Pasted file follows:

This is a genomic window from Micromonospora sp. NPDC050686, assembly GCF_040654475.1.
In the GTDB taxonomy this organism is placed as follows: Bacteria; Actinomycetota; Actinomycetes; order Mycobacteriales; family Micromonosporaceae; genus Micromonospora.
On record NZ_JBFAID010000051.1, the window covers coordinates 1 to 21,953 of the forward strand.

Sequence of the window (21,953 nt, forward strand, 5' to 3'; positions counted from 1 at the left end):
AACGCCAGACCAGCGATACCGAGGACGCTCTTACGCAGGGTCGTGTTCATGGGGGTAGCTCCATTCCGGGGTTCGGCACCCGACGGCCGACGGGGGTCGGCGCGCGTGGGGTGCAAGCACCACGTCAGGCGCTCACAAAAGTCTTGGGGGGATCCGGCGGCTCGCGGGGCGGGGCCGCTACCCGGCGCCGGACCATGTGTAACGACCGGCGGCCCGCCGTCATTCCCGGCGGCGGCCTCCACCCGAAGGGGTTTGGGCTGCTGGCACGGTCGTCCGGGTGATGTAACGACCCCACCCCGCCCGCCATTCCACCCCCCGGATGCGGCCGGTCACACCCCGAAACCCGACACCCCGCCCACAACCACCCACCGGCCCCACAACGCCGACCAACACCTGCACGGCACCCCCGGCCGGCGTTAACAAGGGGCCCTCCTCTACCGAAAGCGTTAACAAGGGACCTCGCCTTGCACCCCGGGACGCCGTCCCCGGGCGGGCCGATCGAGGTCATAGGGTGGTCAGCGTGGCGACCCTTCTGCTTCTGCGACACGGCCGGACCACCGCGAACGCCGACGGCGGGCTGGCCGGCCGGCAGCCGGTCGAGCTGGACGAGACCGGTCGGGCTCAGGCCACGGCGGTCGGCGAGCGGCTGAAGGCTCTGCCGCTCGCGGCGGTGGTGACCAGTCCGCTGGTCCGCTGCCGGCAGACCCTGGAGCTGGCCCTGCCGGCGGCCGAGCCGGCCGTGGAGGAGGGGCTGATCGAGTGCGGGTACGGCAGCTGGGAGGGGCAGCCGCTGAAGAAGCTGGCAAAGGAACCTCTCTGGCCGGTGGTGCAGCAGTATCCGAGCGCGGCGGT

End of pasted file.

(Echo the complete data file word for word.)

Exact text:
This is a genomic window from Micromonospora sp. NPDC050686, assembly GCF_040654475.1.
In the GTDB taxonomy this organism is placed as follows: Bacteria; Actinomycetota; Actinomycetes; order Mycobacteriales; family Micromonosporaceae; genus Micromonospora.
On record NZ_JBFAID010000051.1, the window covers coordinates 1 to 21,953 of the forward strand.

Sequence of the window (21,953 nt, forward strand, 5' to 3'; positions counted from 1 at the left end):
AACGCCAGACCAGCGATACCGAGGACGCTCTTACGCAGGGTCGTGTTCATGGGGGTAGCTCCATTCCGGGGTTCGGCACCCGACGGCCGACGGGGGTCGGCGCGCGTGGGGTGCAAGCACCACGTCAGGCGCTCACAAAAGTCTTGGGGGGATCCGGCGGCTCGCGGGGCGGGGCCGCTACCCGGCGCCGGACCATGTGTAACGACCGGCGGCCCGCCGTCATTCCCGGCGGCGGCCTCCACCCGAAGGGGTTTGGGCTGCTGGCACGGTCGTCCGGGTGATGTAACGACCCCACCCCGCCCGCCATTCCACCCCCCGGATGCGGCCGGTCACACCCCGAAACCCGACACCCCGCCCACAACCACCCACCGGCCCCACAACGCCGACCAACACCTGCACGGCACCCCCGGCCGGCGTTAACAAGGGGCCCTCCTCTACCGAAAGCGTTAACAAGGGACCTCGCCTTGCACCCCGGGACGCCGTCCCCGGGCGGGCCGATCGAGGTCATAGGGTGGTCAGCGTGGCGACCCTTCTGCTTCTGCGACACGGCCGGACCACCGCGAACGCCGACGGCGGGCTGGCCGGCCGGCAGCCGGTCGAGCTGGACGAGACCGGTCGGGCTCAGGCCACGGCGGTCGGCGAGCGGCTGAAGGCTCTGCCGCTCGCGGCGGTGGTGACCAGTCCGCTGGTCCGCTGCCGGCAGACCCTGGAGCTGGCCCTGCCGGCGGCCGAGCCGGCCGTGGAGGAGGGGCTGATCGAGTGCGGGTACGGCAGCTGGGAGGGGCAGCCGCTGAAGAAGCTGGCAAAGGAACCTCTCTGGCCGGTGGTGCAGCAGTATCCGAGCGCGGCGGT